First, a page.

Use Social Stories

Social stories are stories designed to help kids better understand specific social situations and other experiences of daily life. These might help kids better understand how to communicate with others or how to independently complete a common activity one has to complete in daily life such as brushing their teeth.

You could create a story or purchase a premade story about Halloween. If you are creating a story, you could include information about the process of how a child would go trick-or-treating as well as tips on staying safe during Halloween.

Manage Your Child’s Consumption of Candy

Part of the excitement of Halloween is getting a lot of candy. A safety tip to keep in mind for many kids is to manage the child’s candy consumption. Consider any previous behavioral or physical effects on your child because of the overconsumption of sugary treats. You know your child best. It’s recommended that you be proactive in managing your child’s consumption of candy and help support your child during and after having sweets (particularly if they have more than they typically consume).

READ MORE: How to Maintain Good Oral Health for Kids with Autism

Helping Kids with Autism Have Fun During Halloween

In addition to staying safe, you probably also want to help your child enjoy the Halloween season. Here are a few tips for how you can help your child with autism to have more fun during Halloween.

  • Use a calendar to prepare your child for Halloween. Helping your child know what to expect, specifically when the Halloween events will take place, is helpful because kids with autism can sometimes get overwhelmed when new things happen that they weren’t expecting.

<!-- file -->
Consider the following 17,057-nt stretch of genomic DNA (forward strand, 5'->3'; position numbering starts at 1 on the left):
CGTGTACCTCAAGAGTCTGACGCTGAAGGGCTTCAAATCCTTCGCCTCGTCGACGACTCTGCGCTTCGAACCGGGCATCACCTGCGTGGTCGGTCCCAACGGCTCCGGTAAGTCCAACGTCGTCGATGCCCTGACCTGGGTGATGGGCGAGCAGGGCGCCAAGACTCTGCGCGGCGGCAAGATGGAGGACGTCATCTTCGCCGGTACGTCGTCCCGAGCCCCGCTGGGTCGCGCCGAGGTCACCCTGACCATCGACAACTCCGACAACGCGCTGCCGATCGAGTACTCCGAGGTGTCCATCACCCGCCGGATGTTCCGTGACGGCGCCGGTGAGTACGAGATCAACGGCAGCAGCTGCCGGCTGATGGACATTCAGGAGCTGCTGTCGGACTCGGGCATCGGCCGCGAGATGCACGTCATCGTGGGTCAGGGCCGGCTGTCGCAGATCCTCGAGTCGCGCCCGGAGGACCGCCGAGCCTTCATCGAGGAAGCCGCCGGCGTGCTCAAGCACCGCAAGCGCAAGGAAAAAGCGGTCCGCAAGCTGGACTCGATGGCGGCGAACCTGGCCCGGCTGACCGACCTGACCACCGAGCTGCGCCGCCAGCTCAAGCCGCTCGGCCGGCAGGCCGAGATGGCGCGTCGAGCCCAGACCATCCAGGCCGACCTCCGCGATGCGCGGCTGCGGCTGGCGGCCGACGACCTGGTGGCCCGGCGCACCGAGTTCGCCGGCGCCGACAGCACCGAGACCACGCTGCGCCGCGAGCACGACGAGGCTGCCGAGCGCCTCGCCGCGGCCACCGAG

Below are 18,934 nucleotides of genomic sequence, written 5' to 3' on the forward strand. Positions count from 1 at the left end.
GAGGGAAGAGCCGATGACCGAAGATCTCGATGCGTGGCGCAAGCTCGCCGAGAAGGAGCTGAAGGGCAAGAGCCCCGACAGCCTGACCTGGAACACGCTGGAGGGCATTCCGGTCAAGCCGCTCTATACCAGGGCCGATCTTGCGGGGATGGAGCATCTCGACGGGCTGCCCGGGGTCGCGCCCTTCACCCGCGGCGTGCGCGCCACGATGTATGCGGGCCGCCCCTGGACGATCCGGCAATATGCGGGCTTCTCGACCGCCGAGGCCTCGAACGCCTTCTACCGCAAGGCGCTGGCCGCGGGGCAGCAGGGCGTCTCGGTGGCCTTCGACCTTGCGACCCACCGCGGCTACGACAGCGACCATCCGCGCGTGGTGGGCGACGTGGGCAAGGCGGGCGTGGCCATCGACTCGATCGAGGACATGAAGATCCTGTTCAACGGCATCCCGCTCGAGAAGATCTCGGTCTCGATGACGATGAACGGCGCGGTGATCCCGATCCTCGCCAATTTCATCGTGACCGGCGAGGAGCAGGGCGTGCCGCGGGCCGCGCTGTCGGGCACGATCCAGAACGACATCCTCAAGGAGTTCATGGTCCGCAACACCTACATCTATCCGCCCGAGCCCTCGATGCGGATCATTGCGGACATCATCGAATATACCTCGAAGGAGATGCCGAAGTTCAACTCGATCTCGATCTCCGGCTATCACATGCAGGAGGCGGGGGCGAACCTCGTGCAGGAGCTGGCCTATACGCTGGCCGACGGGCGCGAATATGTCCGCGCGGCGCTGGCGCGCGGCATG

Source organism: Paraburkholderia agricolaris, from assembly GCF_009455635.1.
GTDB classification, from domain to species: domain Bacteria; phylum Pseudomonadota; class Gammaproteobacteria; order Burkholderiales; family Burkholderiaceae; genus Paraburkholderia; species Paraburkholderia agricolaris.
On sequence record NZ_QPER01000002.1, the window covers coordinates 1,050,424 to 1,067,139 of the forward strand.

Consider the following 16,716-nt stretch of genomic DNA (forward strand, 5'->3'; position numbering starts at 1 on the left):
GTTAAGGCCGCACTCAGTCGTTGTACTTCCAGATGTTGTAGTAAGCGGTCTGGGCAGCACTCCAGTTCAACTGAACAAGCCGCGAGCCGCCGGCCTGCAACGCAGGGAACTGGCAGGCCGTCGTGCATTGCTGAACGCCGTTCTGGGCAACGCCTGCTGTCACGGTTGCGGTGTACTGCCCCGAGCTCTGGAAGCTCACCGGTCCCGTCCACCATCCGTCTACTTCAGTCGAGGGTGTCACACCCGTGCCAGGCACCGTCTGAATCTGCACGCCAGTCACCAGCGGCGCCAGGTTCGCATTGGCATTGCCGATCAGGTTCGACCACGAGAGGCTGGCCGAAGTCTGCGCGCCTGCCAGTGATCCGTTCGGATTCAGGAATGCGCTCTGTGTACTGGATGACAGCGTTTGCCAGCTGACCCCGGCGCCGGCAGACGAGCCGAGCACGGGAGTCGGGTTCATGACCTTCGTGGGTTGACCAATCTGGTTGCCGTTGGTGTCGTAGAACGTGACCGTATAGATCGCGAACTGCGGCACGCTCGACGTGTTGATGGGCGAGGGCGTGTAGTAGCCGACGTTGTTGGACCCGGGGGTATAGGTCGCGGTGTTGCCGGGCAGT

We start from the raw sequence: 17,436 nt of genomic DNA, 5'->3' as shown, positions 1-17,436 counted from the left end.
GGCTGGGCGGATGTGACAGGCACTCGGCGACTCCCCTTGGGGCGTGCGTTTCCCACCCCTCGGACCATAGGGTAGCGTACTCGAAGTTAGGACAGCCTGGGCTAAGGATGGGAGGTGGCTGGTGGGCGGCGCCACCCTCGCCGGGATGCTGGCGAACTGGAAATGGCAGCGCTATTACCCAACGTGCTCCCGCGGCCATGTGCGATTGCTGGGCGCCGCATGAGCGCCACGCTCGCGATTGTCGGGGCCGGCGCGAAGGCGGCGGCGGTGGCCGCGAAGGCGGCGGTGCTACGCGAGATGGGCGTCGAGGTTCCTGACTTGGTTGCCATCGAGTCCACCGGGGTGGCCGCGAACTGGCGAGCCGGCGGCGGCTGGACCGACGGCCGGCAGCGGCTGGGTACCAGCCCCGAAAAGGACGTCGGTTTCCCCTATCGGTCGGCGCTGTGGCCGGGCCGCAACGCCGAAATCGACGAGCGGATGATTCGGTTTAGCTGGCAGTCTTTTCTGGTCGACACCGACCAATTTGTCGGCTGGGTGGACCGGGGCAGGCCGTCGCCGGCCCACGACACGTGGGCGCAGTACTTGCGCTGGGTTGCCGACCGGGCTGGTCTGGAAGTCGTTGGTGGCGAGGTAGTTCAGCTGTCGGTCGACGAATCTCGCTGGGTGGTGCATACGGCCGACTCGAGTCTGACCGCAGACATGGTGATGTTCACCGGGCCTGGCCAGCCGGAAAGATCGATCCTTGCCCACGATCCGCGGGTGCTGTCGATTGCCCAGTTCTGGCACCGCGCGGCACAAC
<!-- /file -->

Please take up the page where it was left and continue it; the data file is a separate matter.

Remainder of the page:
• Consider your child’s unique needs and preferences. Your child doesn’t need to participate in Halloween activities like most other children might. You could limit trick-or-treating to visiting relatives or for a short duration. You could allow your child to skip the costume if it makes them uncomfortable or if they simply aren’t interested in dressing up.
  • Make it fun. Use positive reinforcement, praise, and interact with your child in ways that show you are interested in them and that you truly want to be spending time with them. Limit your demands and go with the flow. Have fun with your child!

Keeping Your Autistic Child Safe During Halloween

As a review, some of the ways you can keep your child safe during Halloween include:

  • Trick-or-treat in a familiar area
  • Give your child a flashlight if you’re out at dark
  • Have your contact information easily accessible
  • Discuss staying with a buddy
  • Manage your child’s consumption of candy
  • Use social stories

Also, remember to have fun. Consider your child’s preferences and adjust how you approach Halloween so that your child has a great time!

Additional Resources
8 Easy Tips for Children with Autism to Enjoy Halloween

Developing Social Skills in Children with Autism

Helping People with Autism Stay Safe & Enjoy Outdoor Events

Previous ArticleAutism in the Arts Next ArticleCooking with Children with Autism